Where your earnings are more sporadic and you are not actually earning a proper living then there are some exemptions.


You will need to register for a Social security number in order to register for Reta to pay your monthly social security payments which are reduced in the first 2 years ( under 30 Male/35 female and/or inhabitants under 5000 it is for 3 years)

There is talk of making it a PAYE system but that's not happened yet.

You will need to file a modelo 36 for simple registration or 37 for more in depth, this is to acknowledging your autónomo classification. This is because different categories of employment trigger different social security payments, so if your work is deemed to be dangerous, then you will pay more in contributions.

The benefits are healthcare for yourself and family, help with disability, accident or if you are unable to work, you will also save for a pension in the future, if you do find it hard to meet payments you can also take a break.

Unless you make the necessary payments you will not be entitled to access public health facilities, receive a pension or sick-pay or paid maternity-leave and you will also be breaking the law.

Other steps you may need to take will entirely depend on the type of business you run, so for example, if you operate a premises that is open to the public you will need an opening licence called a “licencia de apertura” which can be obtained from the local town hall. You will need to be inspected before the license is granted and you will pay fees and be asked to provide evidence of any documents or certificates that the town hall demand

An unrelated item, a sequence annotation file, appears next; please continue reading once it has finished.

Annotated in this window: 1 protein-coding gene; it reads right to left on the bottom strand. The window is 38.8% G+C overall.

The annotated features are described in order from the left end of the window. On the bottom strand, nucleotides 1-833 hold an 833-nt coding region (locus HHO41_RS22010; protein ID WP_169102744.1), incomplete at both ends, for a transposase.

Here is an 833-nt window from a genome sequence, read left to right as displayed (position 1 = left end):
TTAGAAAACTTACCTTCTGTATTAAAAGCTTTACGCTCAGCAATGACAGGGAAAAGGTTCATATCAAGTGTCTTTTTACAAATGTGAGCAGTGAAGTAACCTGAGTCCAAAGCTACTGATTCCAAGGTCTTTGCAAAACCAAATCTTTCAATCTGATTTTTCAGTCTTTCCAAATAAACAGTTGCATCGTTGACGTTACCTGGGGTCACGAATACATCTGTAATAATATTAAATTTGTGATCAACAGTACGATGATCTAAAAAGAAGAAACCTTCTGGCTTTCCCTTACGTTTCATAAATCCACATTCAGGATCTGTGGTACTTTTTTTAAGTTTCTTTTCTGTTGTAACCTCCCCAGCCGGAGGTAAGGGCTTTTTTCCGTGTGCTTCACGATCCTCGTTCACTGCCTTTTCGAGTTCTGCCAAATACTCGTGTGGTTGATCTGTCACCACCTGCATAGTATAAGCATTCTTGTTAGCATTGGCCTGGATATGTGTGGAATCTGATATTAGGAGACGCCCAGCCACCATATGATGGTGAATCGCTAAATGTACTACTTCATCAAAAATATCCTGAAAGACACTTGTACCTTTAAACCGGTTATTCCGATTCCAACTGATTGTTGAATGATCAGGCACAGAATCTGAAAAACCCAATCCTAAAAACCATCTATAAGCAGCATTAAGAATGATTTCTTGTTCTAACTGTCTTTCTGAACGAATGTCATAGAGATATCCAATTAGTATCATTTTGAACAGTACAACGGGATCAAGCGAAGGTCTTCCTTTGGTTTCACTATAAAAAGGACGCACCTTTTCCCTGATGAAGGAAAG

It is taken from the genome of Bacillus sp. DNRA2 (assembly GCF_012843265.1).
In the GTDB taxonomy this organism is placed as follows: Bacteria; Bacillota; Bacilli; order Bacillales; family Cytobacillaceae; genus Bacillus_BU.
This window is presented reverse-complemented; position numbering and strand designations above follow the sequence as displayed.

IVA (VAT) must be added to all invoices unless you are invoicing overseas then other paperwork is needed.

  • Provide quarterly tax and VAT (IVA) returns

  • Keep up with your monthly social security payments

  • Issue properly drawn-up invoices, as appropriate

  • Keep accounting records according to the legal standards of Spain

  • Pay up front tax retention on invoices from other autónomo workers or businesses .

  • The reduced introductory flat rate social security payment of €60 per month, under 47yrs and €92 over *aprox

  • Up to 50% of petrol expenses can be claimed back.

  • Up to 30% of electricity, gas and water costs can be claimed back if working from home.

  • Autonomos can claim up to €26.67 per day for food as an expense if working away from home while on business. This increases to up to €53.34 per day to cover accommodation if their work required and overnight stay, to name a few

  • Plus as your accountant we can discuss other claimable expenses, my job is to correctly present your accounts and save you money.

A monthly retainer fee is required if you want me to keep all your accounts, submit all monthly, quarterly, yearly and any other documents you may need in between

Please get in touch to book a consultation appointment and see my other posts for further information on rates and fees and how i can help you further.



This is much more straightforward, the person who employs you will pay all the necessary tax and social security payments that are due, please make sure you get a contract and if you have doubts make an appointment in order to have the contract looked over for any flaws, just for peace of mind.

http://www.hmrc.gov.uk/taxtreaties/in-force/spain-dtc.pdf